There are quite a few poems by Yeats to be read at the Poetry Foundation site and the Poets.org site but I'll leave you with these links with video lectures on Yeats from a course on Modern Poetry at the department of English at Yale University. What a treasure-trove these course lectures from Yale are. Thought I've known of them for some time now, I have not listened to any of the lectures for this course yet but hope to soon.
Lecture 1

Lecture 2

Lecture 3

P.S. Had to come back and add this when I found it just now on Youtube! Yeats reading some of his own poems!

April 23, 2013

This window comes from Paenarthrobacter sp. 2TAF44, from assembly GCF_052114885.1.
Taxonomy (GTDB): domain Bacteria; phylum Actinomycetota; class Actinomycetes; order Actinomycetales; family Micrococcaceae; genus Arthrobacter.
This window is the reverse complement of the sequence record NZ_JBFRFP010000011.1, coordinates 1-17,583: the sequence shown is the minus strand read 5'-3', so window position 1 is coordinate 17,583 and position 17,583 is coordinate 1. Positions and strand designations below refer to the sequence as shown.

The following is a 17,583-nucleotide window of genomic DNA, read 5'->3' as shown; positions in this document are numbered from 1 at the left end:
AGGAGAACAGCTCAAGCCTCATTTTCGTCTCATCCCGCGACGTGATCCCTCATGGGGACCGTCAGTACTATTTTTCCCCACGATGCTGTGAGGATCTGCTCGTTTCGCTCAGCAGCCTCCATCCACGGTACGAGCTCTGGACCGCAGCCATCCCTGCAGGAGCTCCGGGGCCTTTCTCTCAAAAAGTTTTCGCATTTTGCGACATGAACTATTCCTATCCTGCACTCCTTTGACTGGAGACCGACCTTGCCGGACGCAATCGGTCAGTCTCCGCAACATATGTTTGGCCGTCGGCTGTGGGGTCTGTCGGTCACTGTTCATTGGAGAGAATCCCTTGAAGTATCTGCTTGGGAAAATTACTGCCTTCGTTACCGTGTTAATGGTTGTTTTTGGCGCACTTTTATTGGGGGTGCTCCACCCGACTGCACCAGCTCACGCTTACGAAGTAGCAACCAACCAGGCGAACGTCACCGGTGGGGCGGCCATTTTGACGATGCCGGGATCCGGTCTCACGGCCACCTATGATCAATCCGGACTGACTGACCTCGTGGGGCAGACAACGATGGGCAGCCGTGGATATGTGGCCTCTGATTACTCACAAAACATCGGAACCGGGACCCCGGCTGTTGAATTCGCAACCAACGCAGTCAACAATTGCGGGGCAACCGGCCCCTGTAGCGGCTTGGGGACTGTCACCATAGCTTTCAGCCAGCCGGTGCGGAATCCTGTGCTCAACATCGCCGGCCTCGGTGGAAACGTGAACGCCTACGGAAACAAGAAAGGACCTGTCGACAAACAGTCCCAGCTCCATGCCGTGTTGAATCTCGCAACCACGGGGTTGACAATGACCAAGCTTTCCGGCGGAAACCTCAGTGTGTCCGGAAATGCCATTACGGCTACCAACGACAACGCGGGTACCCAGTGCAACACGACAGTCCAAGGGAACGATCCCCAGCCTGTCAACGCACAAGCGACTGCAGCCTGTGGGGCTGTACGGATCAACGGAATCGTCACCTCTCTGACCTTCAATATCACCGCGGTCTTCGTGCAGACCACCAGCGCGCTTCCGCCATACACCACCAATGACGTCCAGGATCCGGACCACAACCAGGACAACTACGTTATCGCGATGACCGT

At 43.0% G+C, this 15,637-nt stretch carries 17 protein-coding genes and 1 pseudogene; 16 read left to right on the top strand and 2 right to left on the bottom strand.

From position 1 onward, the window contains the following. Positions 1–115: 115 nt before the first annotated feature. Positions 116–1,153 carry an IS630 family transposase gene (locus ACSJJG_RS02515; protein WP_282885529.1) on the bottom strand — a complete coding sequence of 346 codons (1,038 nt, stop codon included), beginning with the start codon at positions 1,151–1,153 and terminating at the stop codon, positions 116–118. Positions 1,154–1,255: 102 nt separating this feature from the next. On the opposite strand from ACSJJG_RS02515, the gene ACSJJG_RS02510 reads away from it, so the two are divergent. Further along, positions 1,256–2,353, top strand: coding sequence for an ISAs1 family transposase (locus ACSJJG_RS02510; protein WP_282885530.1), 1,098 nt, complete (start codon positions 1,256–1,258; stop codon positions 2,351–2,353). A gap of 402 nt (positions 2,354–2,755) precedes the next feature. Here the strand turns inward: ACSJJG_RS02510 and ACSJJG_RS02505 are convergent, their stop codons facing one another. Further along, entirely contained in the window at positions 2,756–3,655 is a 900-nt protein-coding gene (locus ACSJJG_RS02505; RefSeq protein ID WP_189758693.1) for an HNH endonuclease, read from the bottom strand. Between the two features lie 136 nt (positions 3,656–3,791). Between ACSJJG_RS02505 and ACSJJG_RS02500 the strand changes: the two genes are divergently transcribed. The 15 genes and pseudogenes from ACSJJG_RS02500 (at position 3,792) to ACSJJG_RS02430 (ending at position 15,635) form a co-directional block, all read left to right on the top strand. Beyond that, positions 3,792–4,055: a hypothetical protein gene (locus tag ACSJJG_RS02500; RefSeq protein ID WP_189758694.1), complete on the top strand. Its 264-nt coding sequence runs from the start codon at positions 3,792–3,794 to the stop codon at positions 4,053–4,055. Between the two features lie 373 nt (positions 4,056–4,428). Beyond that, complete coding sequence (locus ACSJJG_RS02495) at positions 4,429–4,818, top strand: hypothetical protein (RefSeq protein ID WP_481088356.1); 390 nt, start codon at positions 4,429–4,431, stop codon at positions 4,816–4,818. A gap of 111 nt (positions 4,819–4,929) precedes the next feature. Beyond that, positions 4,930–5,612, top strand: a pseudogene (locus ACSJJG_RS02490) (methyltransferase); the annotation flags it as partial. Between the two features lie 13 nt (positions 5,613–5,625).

NPM 2013 - W is for Wilbur

Unlike yesterday, there were a plethora of choices for today - poets I am familiar with  - old romantics like Wordsworth, whose poems have delighted me over the years to modernists like the doctor from New Jersey, William Carlos Williams, who I have read a little (but not as much as his contemporary - the insurance agent from Connecticut ;-) -  Wallace Stevens.) Then there is the true father of modern American poetry, Walt Whitman. But I decided to go with someone more local to New England - Richard Wilbur. I am not too familiar with his poetry and so thought I'd post something about him - gives me also the opportunity to explore something new as I "celebrate" poetry this month. (He has lived nearly all his life in New England. I read in an interview with him at the Atlantic that "before retiring from academic life, he taught for five years at Harvard, three at Wellesley College, twenty at Wesleyan University, and ten at Smith College. At age 92, he now splits his time between Western Mass. and Key West in Florida.")